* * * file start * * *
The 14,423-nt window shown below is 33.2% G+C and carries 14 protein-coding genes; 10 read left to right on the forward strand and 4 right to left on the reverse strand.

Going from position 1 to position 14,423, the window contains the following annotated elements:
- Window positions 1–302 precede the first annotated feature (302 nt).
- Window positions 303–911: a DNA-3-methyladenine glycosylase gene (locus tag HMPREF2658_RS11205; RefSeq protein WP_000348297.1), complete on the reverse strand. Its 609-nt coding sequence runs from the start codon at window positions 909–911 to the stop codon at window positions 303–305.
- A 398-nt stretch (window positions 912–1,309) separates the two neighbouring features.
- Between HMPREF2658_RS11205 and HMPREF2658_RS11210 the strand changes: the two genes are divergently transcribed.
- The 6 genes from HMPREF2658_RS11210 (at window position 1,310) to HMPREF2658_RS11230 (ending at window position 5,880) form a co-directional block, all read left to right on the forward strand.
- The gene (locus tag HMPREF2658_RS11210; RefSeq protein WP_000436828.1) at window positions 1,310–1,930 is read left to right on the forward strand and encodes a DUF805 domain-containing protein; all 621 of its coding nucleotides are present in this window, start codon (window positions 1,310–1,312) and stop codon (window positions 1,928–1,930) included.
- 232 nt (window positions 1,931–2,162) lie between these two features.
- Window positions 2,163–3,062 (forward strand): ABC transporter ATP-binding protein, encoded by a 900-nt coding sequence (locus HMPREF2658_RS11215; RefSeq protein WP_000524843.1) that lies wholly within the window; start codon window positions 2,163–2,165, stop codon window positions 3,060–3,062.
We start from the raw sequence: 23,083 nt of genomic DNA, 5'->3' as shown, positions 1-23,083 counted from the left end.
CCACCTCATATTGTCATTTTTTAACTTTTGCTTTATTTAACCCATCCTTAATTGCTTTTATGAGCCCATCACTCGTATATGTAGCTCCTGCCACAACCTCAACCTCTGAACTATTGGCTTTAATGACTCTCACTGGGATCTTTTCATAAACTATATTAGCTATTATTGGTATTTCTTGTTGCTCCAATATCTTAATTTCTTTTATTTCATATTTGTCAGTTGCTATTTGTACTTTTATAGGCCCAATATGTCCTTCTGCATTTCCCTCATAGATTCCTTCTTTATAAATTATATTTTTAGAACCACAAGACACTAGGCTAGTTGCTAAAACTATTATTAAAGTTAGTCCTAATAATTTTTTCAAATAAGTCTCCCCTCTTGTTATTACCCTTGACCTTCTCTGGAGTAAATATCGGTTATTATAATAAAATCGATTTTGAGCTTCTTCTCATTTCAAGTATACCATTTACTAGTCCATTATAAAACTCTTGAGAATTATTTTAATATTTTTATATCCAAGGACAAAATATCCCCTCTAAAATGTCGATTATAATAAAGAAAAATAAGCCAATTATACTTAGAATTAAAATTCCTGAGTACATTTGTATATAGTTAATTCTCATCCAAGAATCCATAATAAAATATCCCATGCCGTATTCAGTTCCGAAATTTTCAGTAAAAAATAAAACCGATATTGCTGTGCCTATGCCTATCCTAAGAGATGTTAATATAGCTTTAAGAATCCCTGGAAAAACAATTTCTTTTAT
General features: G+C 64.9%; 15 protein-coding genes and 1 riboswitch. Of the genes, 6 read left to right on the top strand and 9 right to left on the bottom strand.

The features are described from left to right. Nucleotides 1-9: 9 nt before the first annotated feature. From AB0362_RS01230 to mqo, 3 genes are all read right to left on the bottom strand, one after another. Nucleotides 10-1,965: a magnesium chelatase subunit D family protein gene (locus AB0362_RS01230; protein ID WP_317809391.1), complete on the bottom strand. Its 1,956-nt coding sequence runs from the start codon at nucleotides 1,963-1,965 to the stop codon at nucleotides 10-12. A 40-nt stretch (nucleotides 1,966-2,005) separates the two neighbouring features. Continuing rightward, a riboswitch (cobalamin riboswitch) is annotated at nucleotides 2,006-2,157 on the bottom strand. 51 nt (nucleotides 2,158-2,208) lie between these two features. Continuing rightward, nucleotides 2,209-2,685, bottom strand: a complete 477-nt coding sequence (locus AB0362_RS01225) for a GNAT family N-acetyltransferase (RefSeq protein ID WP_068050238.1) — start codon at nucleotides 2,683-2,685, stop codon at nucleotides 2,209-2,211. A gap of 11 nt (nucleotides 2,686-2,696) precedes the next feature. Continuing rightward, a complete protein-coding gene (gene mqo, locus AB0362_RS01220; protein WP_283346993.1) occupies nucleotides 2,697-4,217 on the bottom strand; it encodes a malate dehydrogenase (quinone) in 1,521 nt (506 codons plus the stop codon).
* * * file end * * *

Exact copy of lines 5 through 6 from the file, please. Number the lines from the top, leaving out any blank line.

- A 398-nt stretch (window positions 912–1,309) separates the two neighbouring features.
- Between HMPREF2658_RS11205 and HMPREF2658_RS11210 the strand changes: the two genes are divergently transcribed.